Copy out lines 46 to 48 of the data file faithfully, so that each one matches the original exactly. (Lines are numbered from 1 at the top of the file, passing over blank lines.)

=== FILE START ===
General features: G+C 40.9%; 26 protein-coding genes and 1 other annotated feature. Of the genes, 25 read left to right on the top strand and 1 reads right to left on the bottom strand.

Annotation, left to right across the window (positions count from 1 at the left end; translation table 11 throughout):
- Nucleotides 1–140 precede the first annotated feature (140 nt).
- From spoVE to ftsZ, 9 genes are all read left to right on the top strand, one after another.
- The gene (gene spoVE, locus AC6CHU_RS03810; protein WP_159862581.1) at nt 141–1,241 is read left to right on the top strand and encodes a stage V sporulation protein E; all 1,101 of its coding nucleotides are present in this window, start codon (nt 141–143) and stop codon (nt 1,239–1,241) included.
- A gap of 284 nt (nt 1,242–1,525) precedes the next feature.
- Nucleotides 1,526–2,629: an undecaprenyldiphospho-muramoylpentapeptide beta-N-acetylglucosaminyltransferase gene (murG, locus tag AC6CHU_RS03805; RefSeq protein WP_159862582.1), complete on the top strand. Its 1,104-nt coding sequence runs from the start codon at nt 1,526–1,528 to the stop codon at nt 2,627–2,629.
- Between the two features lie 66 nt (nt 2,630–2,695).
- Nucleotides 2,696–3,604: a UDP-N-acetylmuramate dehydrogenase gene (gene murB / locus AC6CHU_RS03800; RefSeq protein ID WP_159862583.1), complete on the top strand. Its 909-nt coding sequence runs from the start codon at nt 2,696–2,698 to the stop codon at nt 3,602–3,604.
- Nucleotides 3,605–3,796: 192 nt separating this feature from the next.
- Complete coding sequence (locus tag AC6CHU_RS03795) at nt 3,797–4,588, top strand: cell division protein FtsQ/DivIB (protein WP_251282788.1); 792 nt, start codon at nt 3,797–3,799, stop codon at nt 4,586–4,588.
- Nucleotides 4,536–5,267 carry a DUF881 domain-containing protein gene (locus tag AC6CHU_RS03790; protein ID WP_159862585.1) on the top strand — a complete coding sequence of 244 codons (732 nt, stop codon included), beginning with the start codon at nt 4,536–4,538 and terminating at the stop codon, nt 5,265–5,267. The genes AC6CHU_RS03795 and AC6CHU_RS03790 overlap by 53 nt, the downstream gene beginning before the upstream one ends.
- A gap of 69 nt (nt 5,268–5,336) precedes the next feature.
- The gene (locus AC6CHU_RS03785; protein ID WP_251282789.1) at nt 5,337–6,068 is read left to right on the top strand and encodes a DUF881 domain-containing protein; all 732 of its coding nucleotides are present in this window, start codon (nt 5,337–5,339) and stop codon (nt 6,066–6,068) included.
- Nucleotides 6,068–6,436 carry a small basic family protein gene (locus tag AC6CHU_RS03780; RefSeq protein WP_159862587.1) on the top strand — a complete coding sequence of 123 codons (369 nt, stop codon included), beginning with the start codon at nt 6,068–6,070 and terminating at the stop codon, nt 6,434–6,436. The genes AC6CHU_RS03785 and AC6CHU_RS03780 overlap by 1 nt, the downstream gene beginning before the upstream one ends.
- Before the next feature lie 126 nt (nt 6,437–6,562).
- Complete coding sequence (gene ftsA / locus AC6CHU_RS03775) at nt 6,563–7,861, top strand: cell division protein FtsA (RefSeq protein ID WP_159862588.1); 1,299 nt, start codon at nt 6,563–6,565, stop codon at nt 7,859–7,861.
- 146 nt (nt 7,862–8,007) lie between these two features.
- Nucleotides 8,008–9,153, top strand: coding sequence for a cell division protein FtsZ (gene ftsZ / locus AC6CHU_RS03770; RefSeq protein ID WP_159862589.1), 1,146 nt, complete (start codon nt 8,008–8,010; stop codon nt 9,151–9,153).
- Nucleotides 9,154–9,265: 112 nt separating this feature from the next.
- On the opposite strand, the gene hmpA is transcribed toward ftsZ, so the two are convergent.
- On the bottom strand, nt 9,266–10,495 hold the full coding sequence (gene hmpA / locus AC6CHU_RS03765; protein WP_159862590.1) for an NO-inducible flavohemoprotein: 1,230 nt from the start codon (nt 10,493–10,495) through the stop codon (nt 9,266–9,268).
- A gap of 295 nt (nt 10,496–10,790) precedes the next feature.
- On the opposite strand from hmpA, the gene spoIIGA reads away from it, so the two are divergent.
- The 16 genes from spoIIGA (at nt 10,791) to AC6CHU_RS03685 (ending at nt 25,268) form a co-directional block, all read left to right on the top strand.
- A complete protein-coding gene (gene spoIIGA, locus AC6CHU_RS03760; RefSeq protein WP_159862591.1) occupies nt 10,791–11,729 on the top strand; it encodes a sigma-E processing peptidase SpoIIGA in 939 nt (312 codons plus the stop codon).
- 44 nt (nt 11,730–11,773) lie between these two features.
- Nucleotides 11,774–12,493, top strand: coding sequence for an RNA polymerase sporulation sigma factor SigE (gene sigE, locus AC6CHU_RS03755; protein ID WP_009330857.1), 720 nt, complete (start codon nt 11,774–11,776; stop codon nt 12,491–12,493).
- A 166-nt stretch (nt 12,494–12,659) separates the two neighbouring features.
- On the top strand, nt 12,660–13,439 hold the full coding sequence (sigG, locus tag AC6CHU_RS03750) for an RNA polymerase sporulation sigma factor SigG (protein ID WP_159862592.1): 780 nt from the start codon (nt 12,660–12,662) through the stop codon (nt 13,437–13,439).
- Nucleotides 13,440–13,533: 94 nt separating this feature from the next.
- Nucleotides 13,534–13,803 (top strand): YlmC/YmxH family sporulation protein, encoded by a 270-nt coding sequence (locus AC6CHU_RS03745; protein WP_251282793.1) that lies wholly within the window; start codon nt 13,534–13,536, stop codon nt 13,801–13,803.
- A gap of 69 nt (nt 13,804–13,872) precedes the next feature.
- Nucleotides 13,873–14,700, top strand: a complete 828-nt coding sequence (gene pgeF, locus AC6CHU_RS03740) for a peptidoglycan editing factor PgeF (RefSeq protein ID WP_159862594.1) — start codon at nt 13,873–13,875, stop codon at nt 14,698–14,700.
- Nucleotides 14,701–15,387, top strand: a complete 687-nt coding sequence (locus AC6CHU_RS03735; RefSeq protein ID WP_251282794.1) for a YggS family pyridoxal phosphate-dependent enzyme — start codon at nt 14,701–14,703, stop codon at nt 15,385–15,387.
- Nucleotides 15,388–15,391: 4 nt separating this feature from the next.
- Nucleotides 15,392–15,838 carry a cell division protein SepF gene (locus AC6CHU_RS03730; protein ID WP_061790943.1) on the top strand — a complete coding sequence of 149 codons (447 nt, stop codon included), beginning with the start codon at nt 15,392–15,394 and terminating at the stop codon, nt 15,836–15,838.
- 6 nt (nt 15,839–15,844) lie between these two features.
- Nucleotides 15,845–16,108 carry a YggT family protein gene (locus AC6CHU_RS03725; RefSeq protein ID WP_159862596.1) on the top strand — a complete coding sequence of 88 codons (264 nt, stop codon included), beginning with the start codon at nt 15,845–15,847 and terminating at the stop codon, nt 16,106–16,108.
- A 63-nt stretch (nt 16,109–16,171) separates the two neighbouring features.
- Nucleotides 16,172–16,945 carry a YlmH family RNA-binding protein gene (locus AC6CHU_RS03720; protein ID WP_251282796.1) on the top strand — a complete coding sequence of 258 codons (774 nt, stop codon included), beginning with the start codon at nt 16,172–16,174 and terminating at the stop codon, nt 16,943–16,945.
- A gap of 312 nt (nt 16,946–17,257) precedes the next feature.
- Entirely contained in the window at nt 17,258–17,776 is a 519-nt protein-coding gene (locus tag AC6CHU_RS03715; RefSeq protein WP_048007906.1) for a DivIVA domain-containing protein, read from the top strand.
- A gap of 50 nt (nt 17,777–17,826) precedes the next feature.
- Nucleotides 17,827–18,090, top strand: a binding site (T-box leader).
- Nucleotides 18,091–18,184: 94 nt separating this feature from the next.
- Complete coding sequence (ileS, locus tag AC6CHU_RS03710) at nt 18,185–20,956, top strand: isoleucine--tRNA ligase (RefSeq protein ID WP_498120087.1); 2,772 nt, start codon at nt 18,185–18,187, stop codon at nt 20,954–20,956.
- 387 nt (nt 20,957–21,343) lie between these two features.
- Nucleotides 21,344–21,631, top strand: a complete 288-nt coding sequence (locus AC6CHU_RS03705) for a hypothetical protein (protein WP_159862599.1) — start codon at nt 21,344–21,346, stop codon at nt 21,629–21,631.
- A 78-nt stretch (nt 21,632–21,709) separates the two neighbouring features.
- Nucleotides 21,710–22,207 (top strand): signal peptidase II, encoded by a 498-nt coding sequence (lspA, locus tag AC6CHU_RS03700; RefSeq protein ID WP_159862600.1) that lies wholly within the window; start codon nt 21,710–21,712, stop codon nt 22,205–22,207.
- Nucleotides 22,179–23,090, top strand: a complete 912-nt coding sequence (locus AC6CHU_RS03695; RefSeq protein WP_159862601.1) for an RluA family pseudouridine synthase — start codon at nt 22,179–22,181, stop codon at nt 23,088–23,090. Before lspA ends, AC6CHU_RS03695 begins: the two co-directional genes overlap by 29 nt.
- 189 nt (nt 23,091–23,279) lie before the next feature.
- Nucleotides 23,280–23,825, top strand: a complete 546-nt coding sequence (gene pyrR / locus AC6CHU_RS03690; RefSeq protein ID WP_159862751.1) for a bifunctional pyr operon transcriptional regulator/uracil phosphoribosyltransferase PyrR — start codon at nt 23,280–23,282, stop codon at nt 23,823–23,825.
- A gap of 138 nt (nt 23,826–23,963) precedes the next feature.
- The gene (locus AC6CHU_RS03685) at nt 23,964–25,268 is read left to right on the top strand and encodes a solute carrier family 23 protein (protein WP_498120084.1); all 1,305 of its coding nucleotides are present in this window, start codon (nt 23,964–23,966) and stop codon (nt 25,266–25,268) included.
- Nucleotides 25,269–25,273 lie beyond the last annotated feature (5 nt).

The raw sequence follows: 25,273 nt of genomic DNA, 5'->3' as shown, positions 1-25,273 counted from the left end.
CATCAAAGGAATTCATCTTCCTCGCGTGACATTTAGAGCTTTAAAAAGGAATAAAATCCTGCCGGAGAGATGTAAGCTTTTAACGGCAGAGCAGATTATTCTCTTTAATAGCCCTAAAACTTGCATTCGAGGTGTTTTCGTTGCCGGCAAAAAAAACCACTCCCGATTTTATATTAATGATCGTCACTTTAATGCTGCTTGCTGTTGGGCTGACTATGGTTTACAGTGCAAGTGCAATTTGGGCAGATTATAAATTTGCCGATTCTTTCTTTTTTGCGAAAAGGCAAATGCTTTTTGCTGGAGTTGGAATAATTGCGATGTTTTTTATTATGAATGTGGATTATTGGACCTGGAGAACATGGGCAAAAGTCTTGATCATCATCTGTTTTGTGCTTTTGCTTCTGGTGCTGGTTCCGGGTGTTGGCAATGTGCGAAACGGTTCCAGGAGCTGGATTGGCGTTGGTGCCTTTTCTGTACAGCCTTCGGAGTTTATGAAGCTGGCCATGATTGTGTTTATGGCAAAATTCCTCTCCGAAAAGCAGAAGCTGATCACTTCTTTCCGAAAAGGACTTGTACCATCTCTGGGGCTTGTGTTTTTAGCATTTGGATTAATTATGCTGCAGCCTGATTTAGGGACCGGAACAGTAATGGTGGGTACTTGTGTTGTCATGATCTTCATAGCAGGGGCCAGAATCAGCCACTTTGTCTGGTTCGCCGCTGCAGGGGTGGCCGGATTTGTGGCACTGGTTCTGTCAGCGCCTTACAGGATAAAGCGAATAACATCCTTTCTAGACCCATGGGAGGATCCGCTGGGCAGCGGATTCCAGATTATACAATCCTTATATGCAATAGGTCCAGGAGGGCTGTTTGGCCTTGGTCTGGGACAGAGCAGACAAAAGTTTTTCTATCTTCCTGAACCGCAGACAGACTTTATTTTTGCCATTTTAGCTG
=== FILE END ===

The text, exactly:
- Nucleotides 18,091–18,184: 94 nt separating this feature from the next.
- Complete coding sequence (ileS, locus tag AC6CHU_RS03710) at nt 18,185–20,956, top strand: isoleucine--tRNA ligase (RefSeq protein ID WP_498120087.1); 2,772 nt, start codon at nt 18,185–18,187, stop codon at nt 20,954–20,956.
- 387 nt (nt 20,957–21,343) lie between these two features.